Yesterday afternoon, I received a visit from a member of the management team. I will call her Alice, though that, of course, is not her real name. I like Alice: she is very lively and chatty and whenever she visits we have a good chinwag about many topics. She examined our drip and explained that if we were being flooded that would be different but for a drip you cannot force entry into people’s homes. I said I understood that but was concerned that the leak might get worse. Prophetic words.
Alice went upstairs and knocked on Silas’ door. No response. I had told her that I was concerned because he had not collected his mail for several days, which was unusual for him. Nor had I seen or heard him lately. Alice returned saying she had had a good sniff but all she could detected was dirt, not the smell of corpses, so my concern that Silas may be lying dead and forgotten have receded somewhat. Alice withdrew to base for consultations, leaving me with the drip of consciousness.
Later Alice phoned to say that they were going to send Silas a letter, giving him a 24-hour notice of their intention to access his property for essential repair work. In view of the fact that he has not been collecting his mail, I assume this is a mere legal formality. A meeting has been arranged for Friday morning at 9:30 am when an attempt will be made to enter Silas’ flat.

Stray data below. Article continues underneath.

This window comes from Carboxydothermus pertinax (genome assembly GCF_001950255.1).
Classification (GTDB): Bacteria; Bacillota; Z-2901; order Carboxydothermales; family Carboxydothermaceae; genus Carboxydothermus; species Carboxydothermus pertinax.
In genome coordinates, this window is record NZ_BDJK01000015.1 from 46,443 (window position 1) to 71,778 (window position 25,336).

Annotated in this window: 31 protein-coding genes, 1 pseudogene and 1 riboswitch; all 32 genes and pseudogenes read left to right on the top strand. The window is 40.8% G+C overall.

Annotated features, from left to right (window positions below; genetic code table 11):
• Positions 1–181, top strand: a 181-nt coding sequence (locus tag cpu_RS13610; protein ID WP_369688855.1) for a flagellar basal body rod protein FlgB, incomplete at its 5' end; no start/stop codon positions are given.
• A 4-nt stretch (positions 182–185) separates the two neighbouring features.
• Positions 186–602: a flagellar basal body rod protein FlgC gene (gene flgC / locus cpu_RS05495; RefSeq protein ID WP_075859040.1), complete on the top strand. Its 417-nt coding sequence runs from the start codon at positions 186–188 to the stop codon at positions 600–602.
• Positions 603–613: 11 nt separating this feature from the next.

Last night we noticed that an ominous brown stain had appeared on the our hall ceiling above the door to the front room. This morning there was a small puddle in the doorway: the invading water has opened a second front. Having mopped up and put a receptacle in place to catch the drips, I phoned Alice. “There’s absolutely nothing I can do,” she said. “Not until Friday.” I replied that I knew this but thought she should be kept informed of developments.
The hall ceiling will have to be repainted. It is such a shame that problems cannot be prevented instead of being expensively repaired after the event. Or at least, they could be repaired immediately before too much damage has been done. That seems out of the question because for every problem there is a due process that has to grind slowly through all its stages. In this case, it is the law that is preventing a simple and speedy resolution.
A citizen’s council flat is his castle, according to the law, a sentiment that I agree with entirely. It is only right that Silas’ rights be protected. On the other hand, these noble ideas enter into conflict with one another when one citizen’s rights and privileges have a negative impact on the rights and privileges of another citizen. This is a well known paradox, of course, and we are not the first to experience it.
In the meantime, the drip continues. I look forward to tomorrow morning when, all being well, the matter will finally be dealt with. Will there be trouble? Will Silas defend his home against the onslaught of strangers or will he meekly allow them to enter? (This seems unlikely as he has never before allowed even council officials into the flat.) Is he even there and if not, where is he? We await Friday 9:30 am with a sense of impending drama.